Appointment New Patient Appointment or 214-645-8300

Heather W. Goff, M.D., M.P.H. Answers Questions On Cutaneous Lymphoma

Heather W. Goff, M.D., M.P.H. Answers Questions On: Cutaneous Lymphoma

How does cutaneous lymphoma work in the body?

White blood cells produced in the bone marrow enter both the skin and the bloodstream – and we actually have about twice as many white blood cells in our skin than we do in our bloodstream at any given moment.

This is because when the body fights off bad things, it fights them first on our skin, before they get into our blood. That’s why we don't die from a paper cut.

After white blood cells are created in the bone marrow, they go through a maturation process and then travel to different parts of the body to live. Some go to live in the lymph nodes, some to the bloodstream, the lungs, the gastrointestinal tract, and other places – and some put down roots in the skin.

For reasons that aren’t understood, some of the white blood cells that travel to the skin can start dividing and growing uncontrolled on their own. When any cell does that without provocation, we call it a cancer. When it happens with the white blood cells in the skin, we call it a cutaneous lymphoma.

Why can it be challenging to diagnose cutaneous lymphoma?

Cutaneous lymphoma usually appears as a rash, which is one reason it can be hard to detect and diagnose early on. For instance, the average patient with mycosis fungoides – the most common type of cutaneous lymphoma – waits about six years to be diagnosed with the condition.

And because the mature white blood cells that make up cutaneous lymphomas are very close cousins of normal white blood cells, affected areas on the skin often don't appear cancerous. The areas may look like eczema, psoriasis, or an allergic reaction, for example – and are often diagnosed and treated as such.

Patients are often correctly diagnosed by a dermatologist only after the affected areas don’t go away for years and years.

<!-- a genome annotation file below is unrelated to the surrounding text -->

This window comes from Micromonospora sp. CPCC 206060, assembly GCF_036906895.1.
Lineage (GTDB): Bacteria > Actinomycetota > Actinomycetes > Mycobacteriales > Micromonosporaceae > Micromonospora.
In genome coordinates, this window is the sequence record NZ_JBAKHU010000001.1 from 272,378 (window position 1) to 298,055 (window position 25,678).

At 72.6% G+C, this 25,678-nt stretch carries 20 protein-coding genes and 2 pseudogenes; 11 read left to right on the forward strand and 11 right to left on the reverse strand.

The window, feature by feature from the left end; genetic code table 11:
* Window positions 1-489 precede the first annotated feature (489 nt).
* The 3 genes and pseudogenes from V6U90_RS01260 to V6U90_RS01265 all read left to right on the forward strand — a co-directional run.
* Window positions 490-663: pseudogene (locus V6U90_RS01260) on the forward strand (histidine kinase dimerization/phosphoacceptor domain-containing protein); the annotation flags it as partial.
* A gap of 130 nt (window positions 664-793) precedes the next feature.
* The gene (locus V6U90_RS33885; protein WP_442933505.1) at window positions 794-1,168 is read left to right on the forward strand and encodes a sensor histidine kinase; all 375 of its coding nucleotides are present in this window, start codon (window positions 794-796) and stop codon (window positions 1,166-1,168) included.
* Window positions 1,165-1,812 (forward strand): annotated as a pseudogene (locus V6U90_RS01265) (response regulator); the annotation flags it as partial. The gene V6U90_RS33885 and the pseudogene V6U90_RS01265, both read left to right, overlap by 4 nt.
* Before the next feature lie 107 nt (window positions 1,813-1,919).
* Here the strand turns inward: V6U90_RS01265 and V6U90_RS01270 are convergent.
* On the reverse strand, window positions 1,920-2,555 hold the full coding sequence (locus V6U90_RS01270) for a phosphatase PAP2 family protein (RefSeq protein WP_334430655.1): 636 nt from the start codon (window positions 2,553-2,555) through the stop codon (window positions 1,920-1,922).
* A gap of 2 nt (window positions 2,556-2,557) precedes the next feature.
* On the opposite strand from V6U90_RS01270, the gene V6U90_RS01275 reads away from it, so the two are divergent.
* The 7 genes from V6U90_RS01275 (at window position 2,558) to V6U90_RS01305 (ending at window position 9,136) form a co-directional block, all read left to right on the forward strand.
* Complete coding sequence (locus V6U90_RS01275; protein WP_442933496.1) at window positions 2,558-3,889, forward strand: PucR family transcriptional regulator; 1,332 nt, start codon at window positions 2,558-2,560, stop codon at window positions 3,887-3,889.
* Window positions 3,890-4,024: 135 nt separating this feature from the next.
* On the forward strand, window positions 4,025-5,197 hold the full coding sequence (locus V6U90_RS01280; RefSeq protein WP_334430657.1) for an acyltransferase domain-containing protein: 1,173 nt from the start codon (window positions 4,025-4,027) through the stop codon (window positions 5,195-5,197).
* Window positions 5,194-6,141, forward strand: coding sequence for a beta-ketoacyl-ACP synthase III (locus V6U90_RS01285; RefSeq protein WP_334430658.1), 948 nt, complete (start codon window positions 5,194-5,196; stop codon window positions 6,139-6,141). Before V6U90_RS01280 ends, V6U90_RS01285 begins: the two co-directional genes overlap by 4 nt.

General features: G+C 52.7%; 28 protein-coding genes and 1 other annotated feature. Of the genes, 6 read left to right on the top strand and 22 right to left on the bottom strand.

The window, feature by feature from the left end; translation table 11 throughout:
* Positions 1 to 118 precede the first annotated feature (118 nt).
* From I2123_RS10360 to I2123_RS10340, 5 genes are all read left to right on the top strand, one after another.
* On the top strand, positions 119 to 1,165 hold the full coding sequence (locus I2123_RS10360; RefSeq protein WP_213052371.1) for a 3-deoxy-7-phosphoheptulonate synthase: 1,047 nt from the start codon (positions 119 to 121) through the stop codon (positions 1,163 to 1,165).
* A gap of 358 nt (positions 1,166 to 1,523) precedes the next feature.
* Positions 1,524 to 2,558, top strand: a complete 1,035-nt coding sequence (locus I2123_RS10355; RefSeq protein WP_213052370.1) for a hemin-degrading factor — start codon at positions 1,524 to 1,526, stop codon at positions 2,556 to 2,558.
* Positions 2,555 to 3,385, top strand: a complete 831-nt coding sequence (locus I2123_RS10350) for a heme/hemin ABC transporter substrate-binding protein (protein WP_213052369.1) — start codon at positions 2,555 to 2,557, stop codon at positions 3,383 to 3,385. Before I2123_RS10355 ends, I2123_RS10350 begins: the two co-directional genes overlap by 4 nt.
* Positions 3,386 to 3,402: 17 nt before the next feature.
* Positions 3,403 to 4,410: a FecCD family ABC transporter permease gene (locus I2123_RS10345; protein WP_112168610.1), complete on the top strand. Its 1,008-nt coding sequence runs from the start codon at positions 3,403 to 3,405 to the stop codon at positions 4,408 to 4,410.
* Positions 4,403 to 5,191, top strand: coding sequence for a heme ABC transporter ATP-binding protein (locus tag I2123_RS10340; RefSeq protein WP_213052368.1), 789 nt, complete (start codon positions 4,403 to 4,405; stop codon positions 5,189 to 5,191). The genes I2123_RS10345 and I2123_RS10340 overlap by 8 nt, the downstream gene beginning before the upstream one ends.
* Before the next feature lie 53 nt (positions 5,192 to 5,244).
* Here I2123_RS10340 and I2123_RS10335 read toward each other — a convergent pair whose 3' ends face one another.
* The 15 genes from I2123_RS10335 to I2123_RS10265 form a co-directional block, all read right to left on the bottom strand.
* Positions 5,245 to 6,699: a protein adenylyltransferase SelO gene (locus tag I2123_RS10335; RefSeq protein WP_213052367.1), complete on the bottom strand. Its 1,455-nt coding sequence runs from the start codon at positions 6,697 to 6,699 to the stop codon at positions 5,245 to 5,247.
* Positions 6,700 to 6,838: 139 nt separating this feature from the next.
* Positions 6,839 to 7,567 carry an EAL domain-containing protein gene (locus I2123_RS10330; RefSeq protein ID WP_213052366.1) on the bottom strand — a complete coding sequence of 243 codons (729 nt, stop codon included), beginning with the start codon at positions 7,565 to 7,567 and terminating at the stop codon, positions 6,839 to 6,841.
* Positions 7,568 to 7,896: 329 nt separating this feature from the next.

What should lead patients to see a dermatologist?

In general, worrisome conditions tend to stick around, while things that aren’t worrisome tend to go away on their own pretty quickly. Conditions such as eczema and psoriasis, for instance, are known to flare up and settle down, and harmless rashes come and go.

People with unexplained skin rashes should see a dermatologist when the rash lasts for a month or more.

What advances are being made in better understanding and treating cutaneous lymphoma?

It’s an exciting time with respect to understanding the genomics of cutaneous lymphoma. We're just starting to scratch the surface in terms of its genetic and immunologic underpinnings and the many types of genetic mutations the disease can involve.

In addition, UT Southwestern is helping to create an international registry for cutaneous lymphoma patients. Because cutaneous lymphomas are so rare, it’s hard to extrapolate meaningful information about the disease with only 100 patients at each treatment center.

By enabling clinicians around the world to gather and compile data, the registry will eventually contain information about tens of thousands of cases. This will allow us to understand a lot more about what's going on with patients, to better guide their treatments and better predict their outcomes.